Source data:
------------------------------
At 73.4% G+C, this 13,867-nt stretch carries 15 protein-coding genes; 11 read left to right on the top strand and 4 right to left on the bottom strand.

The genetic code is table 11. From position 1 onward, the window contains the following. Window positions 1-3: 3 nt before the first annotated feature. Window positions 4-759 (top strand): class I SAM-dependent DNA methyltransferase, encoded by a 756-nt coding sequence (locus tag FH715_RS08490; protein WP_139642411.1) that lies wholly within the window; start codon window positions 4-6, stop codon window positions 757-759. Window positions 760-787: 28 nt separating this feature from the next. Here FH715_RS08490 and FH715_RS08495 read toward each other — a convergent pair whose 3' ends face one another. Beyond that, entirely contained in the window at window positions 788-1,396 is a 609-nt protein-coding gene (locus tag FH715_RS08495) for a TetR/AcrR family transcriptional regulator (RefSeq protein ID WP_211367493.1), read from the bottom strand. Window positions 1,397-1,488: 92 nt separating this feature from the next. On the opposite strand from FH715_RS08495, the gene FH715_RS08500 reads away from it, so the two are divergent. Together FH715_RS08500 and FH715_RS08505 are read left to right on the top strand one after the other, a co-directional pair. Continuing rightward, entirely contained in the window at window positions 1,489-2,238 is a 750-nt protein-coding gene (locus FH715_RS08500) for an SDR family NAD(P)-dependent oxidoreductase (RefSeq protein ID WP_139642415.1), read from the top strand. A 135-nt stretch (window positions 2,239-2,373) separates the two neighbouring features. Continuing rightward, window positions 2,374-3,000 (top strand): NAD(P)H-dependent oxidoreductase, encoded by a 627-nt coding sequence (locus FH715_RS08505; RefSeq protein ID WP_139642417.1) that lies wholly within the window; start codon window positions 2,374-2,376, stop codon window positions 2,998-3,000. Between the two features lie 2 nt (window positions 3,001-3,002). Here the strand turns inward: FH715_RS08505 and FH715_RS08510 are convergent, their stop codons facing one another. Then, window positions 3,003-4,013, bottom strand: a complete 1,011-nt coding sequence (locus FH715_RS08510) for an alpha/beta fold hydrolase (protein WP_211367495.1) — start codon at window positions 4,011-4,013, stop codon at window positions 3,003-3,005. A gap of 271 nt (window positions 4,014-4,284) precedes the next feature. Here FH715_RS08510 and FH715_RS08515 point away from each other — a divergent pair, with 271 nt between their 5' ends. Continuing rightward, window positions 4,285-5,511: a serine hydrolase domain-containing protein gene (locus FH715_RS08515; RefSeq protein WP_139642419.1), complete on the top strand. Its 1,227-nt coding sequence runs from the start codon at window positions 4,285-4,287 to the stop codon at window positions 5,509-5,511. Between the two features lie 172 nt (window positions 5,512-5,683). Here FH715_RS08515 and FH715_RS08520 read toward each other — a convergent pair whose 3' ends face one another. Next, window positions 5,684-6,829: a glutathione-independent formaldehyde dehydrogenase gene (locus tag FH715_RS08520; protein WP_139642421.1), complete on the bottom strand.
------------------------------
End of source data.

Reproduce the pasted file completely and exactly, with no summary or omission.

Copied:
At 73.4% G+C, this 13,867-nt stretch carries 15 protein-coding genes; 11 read left to right on the top strand and 4 right to left on the bottom strand.

The genetic code is table 11. From position 1 onward, the window contains the following. Window positions 1-3: 3 nt before the first annotated feature. Window positions 4-759 (top strand): class I SAM-dependent DNA methyltransferase, encoded by a 756-nt coding sequence (locus tag FH715_RS08490; protein WP_139642411.1) that lies wholly within the window; start codon window positions 4-6, stop codon window positions 757-759. Window positions 760-787: 28 nt separating this feature from the next. Here FH715_RS08490 and FH715_RS08495 read toward each other — a convergent pair whose 3' ends face one another. Beyond that, entirely contained in the window at window positions 788-1,396 is a 609-nt protein-coding gene (locus tag FH715_RS08495) for a TetR/AcrR family transcriptional regulator (RefSeq protein ID WP_211367493.1), read from the bottom strand. Window positions 1,397-1,488: 92 nt separating this feature from the next. On the opposite strand from FH715_RS08495, the gene FH715_RS08500 reads away from it, so the two are divergent. Together FH715_RS08500 and FH715_RS08505 are read left to right on the top strand one after the other, a co-directional pair. Continuing rightward, entirely contained in the window at window positions 1,489-2,238 is a 750-nt protein-coding gene (locus FH715_RS08500) for an SDR family NAD(P)-dependent oxidoreductase (RefSeq protein ID WP_139642415.1), read from the top strand. A 135-nt stretch (window positions 2,239-2,373) separates the two neighbouring features. Continuing rightward, window positions 2,374-3,000 (top strand): NAD(P)H-dependent oxidoreductase, encoded by a 627-nt coding sequence (locus FH715_RS08505; RefSeq protein ID WP_139642417.1) that lies wholly within the window; start codon window positions 2,374-2,376, stop codon window positions 2,998-3,000. Between the two features lie 2 nt (window positions 3,001-3,002). Here the strand turns inward: FH715_RS08505 and FH715_RS08510 are convergent, their stop codons facing one another. Then, window positions 3,003-4,013, bottom strand: a complete 1,011-nt coding sequence (locus FH715_RS08510) for an alpha/beta fold hydrolase (protein WP_211367495.1) — start codon at window positions 4,011-4,013, stop codon at window positions 3,003-3,005. A gap of 271 nt (window positions 4,014-4,284) precedes the next feature. Here FH715_RS08510 and FH715_RS08515 point away from each other — a divergent pair, with 271 nt between their 5' ends. Continuing rightward, window positions 4,285-5,511: a serine hydrolase domain-containing protein gene (locus FH715_RS08515; RefSeq protein WP_139642419.1), complete on the top strand. Its 1,227-nt coding sequence runs from the start codon at window positions 4,285-4,287 to the stop codon at window positions 5,509-5,511. Between the two features lie 172 nt (window positions 5,512-5,683). Here FH715_RS08515 and FH715_RS08520 read toward each other — a convergent pair whose 3' ends face one another. Next, window positions 5,684-6,829: a glutathione-independent formaldehyde dehydrogenase gene (locus tag FH715_RS08520; protein WP_139642421.1), complete on the bottom strand.